Trade union members and city residents have been encouraged by the council to participate in completing their Budget Calculator. This is a very cynical method to inform decision making. The returns are very low and some of those who complete the task may have little understanding of statutory services, the role and function of local government or may only have their own vested interests at heart. Saying this it is significant that 63% of budget responses supported increasing the council tax.

Those who have a greater knowledge and understanding, and may oppose the cuts, have no capacity through this exercise to challenge the status quo.

Management and elected representatives then use the returns to claim that their employees and the public decided what should be cut. This is a cynical negation of senior management and the elected member’s responsibilities.

All services provided by the council will be vital to someone. Like a jigsaw all the pieces are needed to complete the picture. It is important to keep all these pieces together, if you give one to someone else, or a few pieces to a number of people, it will create difficulties when you want to put it back together and see the whole picture. If a piece of the puzzle is lost, or someone does not look after a piece, then the jigsaw becomes worthless and not fit for purpose. If you value the puzzle, look after and care for it and it will continue to work effectively.

The scenario above applies the same to the council and the services it provides. If you believe that you can continue to reduce the services (make the pieces too small –they will not fit into the jigsaw) if you outsource service to vested interests, who’s main ambition will be profit for private gain and who employ staff on low pay and poor conditions, mistakes will happen. We oppose the introduction of a local authority trading company.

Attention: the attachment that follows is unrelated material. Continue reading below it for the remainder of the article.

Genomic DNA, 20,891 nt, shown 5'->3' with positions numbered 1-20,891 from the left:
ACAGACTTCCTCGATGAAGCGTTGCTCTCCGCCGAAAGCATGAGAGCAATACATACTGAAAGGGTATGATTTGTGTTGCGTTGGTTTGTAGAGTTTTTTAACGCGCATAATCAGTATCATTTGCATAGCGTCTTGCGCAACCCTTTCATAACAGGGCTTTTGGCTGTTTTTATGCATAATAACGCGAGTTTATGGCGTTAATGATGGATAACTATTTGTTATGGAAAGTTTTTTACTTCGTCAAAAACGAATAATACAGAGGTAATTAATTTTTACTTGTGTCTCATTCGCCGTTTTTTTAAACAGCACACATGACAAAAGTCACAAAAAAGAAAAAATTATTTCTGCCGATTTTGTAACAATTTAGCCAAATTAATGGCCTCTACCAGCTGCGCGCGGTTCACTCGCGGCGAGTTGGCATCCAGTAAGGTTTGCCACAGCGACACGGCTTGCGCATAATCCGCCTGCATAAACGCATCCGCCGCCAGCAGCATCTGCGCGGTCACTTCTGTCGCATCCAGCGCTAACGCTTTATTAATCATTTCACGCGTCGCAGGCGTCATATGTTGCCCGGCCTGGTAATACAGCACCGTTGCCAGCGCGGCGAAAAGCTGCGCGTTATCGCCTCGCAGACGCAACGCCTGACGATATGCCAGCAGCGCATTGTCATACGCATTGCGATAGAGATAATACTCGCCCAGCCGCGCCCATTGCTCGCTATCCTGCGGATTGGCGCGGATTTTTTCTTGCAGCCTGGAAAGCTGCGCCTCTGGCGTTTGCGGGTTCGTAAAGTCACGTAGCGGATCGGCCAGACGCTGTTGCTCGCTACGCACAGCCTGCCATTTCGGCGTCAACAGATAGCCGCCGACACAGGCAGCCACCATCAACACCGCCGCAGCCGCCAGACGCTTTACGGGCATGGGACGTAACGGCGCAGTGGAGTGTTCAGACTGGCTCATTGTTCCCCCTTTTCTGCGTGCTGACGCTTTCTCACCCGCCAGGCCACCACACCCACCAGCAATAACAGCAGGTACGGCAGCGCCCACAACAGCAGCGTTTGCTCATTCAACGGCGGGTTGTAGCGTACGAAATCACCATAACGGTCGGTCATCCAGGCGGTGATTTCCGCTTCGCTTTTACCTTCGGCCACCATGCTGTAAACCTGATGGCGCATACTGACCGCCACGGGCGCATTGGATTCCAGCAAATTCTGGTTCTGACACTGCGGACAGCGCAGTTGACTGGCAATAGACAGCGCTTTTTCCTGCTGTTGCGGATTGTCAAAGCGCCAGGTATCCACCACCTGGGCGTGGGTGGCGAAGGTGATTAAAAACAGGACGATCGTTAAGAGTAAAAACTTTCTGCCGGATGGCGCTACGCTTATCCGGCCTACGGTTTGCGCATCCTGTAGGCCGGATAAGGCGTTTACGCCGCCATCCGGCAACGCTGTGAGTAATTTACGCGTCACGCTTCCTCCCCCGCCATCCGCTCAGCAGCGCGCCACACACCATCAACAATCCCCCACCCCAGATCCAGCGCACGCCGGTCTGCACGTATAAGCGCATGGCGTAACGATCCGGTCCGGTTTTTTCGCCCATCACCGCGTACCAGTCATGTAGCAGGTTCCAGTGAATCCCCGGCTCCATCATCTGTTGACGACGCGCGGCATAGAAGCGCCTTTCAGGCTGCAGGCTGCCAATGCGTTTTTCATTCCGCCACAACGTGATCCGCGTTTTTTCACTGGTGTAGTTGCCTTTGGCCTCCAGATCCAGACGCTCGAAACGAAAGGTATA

In Edinburgh we have witnessed this with private care homes, and in England where many local authority services have been outsourced and failed with the result that they have had to be taken back into local authority control.

The trade unions will resist, further cuts and any attempt to outsource services and further attacks on our members working terms and conditions.

We will work alongside and provide resources where and when necessary to the citizens of Edinburgh through their community groups in the campaign to protect the services they use and need.

Those who work in the public service are more than aware of what is needed to provide meaningful, dedicated and professional public services and they are prepared to go that further mile in serving the public.

Closing special schools and secure units that provide invaluable support and protection to our most vulnerable children, young people and their families is irresponsible especially when there is no clear or detailed plan of how their needs will be met.